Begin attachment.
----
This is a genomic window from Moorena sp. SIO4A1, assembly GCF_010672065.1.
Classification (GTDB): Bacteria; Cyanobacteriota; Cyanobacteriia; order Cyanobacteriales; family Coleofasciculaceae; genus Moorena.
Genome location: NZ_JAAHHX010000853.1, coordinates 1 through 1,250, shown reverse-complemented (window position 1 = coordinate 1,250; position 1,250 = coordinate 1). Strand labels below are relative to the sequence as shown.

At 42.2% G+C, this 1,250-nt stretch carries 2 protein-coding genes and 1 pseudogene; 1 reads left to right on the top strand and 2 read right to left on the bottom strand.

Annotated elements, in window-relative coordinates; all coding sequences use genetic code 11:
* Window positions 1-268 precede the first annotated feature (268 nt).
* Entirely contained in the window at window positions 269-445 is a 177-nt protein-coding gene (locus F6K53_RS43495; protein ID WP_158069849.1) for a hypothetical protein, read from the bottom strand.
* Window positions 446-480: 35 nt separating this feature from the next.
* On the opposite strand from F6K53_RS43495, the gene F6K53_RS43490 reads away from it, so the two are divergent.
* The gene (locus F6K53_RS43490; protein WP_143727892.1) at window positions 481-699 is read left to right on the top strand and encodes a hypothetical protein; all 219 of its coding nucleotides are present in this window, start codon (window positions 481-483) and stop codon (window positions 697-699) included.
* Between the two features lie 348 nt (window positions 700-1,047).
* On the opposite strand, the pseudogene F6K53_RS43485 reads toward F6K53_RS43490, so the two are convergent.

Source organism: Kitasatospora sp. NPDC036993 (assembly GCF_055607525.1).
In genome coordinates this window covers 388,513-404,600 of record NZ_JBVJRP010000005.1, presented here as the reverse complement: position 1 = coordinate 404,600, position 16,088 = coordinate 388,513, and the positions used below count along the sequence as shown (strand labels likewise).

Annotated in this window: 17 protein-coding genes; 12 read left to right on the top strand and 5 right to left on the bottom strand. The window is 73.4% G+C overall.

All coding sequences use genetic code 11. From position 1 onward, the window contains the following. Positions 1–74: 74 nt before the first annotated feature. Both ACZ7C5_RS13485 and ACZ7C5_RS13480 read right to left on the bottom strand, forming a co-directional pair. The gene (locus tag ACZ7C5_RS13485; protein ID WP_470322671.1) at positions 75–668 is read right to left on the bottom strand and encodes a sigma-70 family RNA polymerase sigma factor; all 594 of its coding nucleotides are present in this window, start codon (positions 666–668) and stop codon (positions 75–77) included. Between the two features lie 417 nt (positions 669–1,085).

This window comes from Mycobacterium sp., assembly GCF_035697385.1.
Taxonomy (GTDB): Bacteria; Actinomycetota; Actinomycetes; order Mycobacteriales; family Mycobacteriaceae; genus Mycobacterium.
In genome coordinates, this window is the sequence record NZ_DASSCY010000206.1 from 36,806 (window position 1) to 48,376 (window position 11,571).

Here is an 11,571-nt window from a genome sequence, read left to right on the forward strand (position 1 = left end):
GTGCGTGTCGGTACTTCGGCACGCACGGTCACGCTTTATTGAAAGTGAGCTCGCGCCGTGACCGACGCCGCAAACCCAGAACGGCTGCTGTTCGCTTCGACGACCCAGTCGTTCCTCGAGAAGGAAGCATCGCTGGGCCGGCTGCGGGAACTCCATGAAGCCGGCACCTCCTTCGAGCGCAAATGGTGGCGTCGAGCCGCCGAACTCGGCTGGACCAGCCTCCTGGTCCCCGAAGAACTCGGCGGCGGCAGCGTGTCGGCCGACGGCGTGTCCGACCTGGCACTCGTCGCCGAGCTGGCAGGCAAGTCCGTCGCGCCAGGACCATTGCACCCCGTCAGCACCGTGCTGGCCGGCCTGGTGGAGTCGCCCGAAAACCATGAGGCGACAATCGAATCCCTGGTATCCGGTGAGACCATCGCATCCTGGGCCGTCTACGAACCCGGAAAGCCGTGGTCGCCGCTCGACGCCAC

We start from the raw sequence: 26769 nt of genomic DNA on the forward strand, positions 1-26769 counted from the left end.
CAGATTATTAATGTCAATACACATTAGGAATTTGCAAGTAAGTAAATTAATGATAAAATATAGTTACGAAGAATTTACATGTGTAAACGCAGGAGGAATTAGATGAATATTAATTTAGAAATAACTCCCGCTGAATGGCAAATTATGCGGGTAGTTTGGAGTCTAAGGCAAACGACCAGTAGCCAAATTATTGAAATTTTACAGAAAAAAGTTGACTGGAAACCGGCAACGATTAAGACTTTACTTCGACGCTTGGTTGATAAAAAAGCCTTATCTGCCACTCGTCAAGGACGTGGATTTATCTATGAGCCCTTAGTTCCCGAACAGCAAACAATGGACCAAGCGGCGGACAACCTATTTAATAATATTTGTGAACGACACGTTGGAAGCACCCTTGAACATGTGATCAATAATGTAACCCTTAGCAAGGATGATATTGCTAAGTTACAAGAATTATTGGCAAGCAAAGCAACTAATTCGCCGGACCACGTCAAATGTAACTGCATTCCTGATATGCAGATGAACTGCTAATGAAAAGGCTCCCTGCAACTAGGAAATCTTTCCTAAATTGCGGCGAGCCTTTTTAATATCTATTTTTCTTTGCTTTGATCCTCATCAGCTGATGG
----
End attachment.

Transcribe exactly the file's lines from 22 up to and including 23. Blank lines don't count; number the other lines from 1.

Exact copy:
We start from the raw sequence: 26769 nt of genomic DNA on the forward strand, positions 1-26769 counted from the left end.
CAGATTATTAATGTCAATACACATTAGGAATTTGCAAGTAAGTAAATTAATGATAAAATATAGTTACGAAGAATTTACATGTGTAAACGCAGGAGGAATTAGATGAATATTAATTTAGAAATAACTCCCGCTGAATGGCAAATTATGCGGGTAGTTTGGAGTCTAAGGCAAACGACCAGTAGCCAAATTATTGAAATTTTACAGAAAAAAGTTGACTGGAAACCGGCAACGATTAAGACTTTACTTCGACGCTTGGTTGATAAAAAAGCCTTATCTGCCACTCGTCAAGGACGTGGATTTATCTATGAGCCCTTAGTTCCCGAACAGCAAACAATGGACCAAGCGGCGGACAACCTATTTAATAATATTTGTGAACGACACGTTGGAAGCACCCTTGAACATGTGATCAATAATGTAACCCTTAGCAAGGATGATATTGCTAAGTTACAAGAATTATTGGCAAGCAAAGCAACTAATTCGCCGGACCACGTCAAATGTAACTGCATTCCTGATATGCAGATGAACTGCTAATGAAAAGGCTCCCTGCAACTAGGAAATCTTTCCTAAATTGCGGCGAGCCTTTTTAATATCTATTTTTCTTTGCTTTGATCCTCATCAGCTGATGG